Stana Katic on travel, love and her nonconformist attitude

The Canadian-born star of the TV show Castle is not your typical Hollywood actress. She combines brains, brawn and beauty – and is totally down-to-earth

Amber Nasrulla 0
Stana Katic, Castle, celebrity, actor

Alison Dyer

“I’m not a believer in balance,” says Stana (pronounced STAH-na) Katic. “I know a lot of people who are philosophers and they sit by the river and talk about what that underwater world might look like. And I’ll say, ‘Dive in, man, and go and see it. Swim around. You’ll be okay.’”

This carpe diem attitude explains why the 33-year-old’s resumé reads like it could be that of an MI5 agent: She’s skilled in fencing, scuba diving, archery, falconry and horseback riding, and she’s studied martial arts. She’s fluent in Serbian, French, English and Italian. She even learned Navy Seal knifing techniques for her role as a Russian assassin in the 2008 film Stiletto.

Stana credits her spirit and wanderlust to her parents, immigrants from the former Yugoslavia, who came to North America with nothing. They moved to Hamilton, Ont., where Stana was born, and eventually settled in Chicago and “built an empire of sorts with their furniture business,” she says. “They got my five siblings and me educated – piano, ballet, karate – well travelled and excited about the world. There was a level of respect for the planet in general. It was part of our upbringing.”

That hasn’t disappeared. Last summer Stana went on a two-week holiday to Mongolia, where she donned traditional clothes, learned a few words of Khalkha (the official language), slept in a yurt and rode a camel through the Gobi Desert. She loved the solitude. “It doesn’t get a lot of tourists,” she deadpans. That adventurous jaunt to Central Asia sums up Stana’s personality: She isn’t your cookie-cutter Hollywood type.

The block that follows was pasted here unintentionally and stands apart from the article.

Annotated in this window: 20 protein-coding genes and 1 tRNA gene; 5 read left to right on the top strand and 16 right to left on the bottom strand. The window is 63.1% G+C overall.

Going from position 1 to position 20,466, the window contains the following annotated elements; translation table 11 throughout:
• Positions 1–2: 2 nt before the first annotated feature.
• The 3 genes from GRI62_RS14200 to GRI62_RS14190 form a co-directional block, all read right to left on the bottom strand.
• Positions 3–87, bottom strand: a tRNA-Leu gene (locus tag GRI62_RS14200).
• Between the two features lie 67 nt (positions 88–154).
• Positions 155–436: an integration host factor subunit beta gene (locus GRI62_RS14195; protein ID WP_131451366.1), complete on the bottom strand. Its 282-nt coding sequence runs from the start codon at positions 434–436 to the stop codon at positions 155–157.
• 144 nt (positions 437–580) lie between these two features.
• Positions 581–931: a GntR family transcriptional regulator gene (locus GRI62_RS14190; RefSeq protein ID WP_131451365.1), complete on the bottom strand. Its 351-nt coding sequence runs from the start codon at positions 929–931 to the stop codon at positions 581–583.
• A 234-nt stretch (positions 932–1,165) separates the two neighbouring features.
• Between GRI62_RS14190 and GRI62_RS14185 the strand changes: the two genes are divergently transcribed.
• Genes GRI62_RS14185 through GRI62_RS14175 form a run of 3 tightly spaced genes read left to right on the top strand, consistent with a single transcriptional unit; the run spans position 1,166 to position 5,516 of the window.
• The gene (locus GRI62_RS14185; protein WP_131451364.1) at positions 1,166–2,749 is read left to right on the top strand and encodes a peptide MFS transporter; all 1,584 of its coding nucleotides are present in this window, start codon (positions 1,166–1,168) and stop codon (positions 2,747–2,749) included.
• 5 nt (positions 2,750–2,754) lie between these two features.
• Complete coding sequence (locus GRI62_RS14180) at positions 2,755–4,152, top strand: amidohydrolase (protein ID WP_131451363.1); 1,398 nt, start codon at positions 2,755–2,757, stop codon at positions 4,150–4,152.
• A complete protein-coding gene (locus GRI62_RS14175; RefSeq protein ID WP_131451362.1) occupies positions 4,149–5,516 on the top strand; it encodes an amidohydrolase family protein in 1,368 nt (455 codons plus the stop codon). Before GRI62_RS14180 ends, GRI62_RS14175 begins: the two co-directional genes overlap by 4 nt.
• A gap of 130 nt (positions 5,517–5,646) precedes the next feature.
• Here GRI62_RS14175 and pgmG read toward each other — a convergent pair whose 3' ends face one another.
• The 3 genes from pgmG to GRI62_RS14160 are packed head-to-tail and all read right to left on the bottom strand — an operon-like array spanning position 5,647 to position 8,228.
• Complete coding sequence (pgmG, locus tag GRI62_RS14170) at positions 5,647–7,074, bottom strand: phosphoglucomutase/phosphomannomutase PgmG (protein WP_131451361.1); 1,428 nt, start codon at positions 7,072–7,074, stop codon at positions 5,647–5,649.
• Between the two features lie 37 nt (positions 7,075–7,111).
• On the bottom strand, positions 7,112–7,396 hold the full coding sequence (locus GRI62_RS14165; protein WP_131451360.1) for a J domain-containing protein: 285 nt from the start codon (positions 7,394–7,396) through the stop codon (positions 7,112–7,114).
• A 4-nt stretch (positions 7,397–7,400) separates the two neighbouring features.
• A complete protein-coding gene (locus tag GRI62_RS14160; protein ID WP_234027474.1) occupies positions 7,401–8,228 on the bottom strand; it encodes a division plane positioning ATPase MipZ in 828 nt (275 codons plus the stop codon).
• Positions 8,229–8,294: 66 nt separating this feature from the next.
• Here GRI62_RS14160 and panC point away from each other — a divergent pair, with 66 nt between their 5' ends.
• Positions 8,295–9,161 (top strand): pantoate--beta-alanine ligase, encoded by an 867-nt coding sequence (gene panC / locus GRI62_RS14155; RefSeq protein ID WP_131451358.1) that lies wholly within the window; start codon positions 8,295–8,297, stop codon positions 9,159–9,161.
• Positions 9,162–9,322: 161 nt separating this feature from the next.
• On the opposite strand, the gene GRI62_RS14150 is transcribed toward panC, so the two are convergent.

Her latest cause is the Alternative Travel Project. “California’s supposed to be an eco-friendly state and we’re doing a rotten job of it in L.A.,” she says. Her ambition was to encourage viewers and fans of Castle to leave their cars at home and find other ways to commute. For seven days over a month, she walked 40 minutes, rode her bike or took public transit to the set in a city where people rarely travel anywhere by foot. “I was exercising while I was doing it. And I was engaging with the community, too!”

Stana says seeing the world through “Canadian eyeballs” helped cultivate her nonconformist attitude. In 1997, she enrolled at the University of Toronto in international relations, economics and pre-law. “I thought I could save the world,” she says. “What’s promoted in the States is assimilation, whereas in Canada, it’s multiculturalism,” says Stana. “That mosaic mentality allows for an appreciation of an individual’s culture and history.” She tips her hat, too, to Canada’s socialized health care and supports Obama’s reforms to extend health-care insurance.

When it comes to the politics of her love life, though, the spicier topics are off limits. “I love to kiss, but I don’t tell,” she says, laughing. “Romance is diffcult for some celebrities. If the media finds out you’re dating Robert Pattinson, you’re screwed.” But she does admit that she’s very committed to deep and substantive relationships. “I like the concept that if you’re with someone, it’s for the long term.” Is she dating co-star Nathan Fillion? She won’t tell—though the internet is awash with buzz about it. For now she opts to keep us, and her three million viewers, guessing.

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